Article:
With over 1,000 patents filed, Chris and his business partner founded and sold two medical/tech companies each in four years with a combined exit value of over £150m. The duo then founded and financed several other businesses.
A couple of years ago I was sitting in Ibiza having built and sold two businesses in a decade (with my business partner David Newns), for around £155m. I started my first after setting a record to become a qualified rider for fastest club time. A great traveler, literally and metaphorically, with a £1 million yacht in port, seemed to be the cliché image of success. My mental health, however, painted a very different picture.
He suffered from depression, anxiety, and poor physical health as a result of ten years of almost inhumane act of intense stress. Even now, two years after selling my last business, it’s almost a mystery to me how I learned to fly and pull off such big and daring entrepreneurial feats. I still suffer from very debilitating anxieties, even though I finally have the time and money to do what I want.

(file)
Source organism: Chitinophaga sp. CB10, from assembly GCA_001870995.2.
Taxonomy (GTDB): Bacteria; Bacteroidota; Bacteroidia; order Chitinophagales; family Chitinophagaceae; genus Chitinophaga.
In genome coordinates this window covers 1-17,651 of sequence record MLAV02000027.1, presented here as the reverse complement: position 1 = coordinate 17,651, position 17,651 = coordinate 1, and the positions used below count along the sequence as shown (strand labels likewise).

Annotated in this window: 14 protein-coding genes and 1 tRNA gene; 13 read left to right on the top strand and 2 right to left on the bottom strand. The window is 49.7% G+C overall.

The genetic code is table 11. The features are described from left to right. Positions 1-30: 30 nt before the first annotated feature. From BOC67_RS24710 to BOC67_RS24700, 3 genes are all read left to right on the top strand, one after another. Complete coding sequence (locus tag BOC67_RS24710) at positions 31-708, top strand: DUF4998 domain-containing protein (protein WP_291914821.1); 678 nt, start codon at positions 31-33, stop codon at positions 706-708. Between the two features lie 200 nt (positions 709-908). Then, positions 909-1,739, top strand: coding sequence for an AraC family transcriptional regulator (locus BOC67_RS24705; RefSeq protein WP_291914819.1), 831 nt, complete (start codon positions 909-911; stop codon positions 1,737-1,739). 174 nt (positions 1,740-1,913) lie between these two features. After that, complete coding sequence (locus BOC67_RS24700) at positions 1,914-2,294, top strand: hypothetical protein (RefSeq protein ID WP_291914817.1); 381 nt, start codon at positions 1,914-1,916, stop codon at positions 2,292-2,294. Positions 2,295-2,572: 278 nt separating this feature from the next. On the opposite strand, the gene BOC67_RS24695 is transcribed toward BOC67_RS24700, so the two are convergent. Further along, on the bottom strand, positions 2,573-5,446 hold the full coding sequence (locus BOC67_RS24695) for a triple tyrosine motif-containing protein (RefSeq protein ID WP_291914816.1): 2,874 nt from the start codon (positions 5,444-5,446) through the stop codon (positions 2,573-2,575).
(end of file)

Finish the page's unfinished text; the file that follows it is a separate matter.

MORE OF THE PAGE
Is that the price I had to pay for being the UK’s most prolific inventor during that time, inventing over 1000 patents and selling the businesses I built while building them? Or is it possible to cope with the considerable stresses of being an entrepreneur?
3 challenges and solutions for better business mental health
1. Learn to manage stress before you encounter it
When you’re as committed to delivering our vision to make the world’s 1 billion smokers do better than I was, you’re in a fast-changing, ultra-fast-moving commodity market. It’s adapt or die. The core product of my life sciences business pivoted many times from the original idea to react quickly to rapid market changes. This required not only constant medical standard problem solving against brutally strict deadlines, but also high-stakes decision-making every week, funding issues…the list goes on. And all of that impacts mental health.
I read that pontification is the cause of 70% of anxiety, and I can only agree. Being able to make quick decisions, optimize them, have the courage to question them, and then pivot again is crucial. Decision is great for reducing stress, while wasting time and procrastinating on decisions is a sure way to increase anxiety.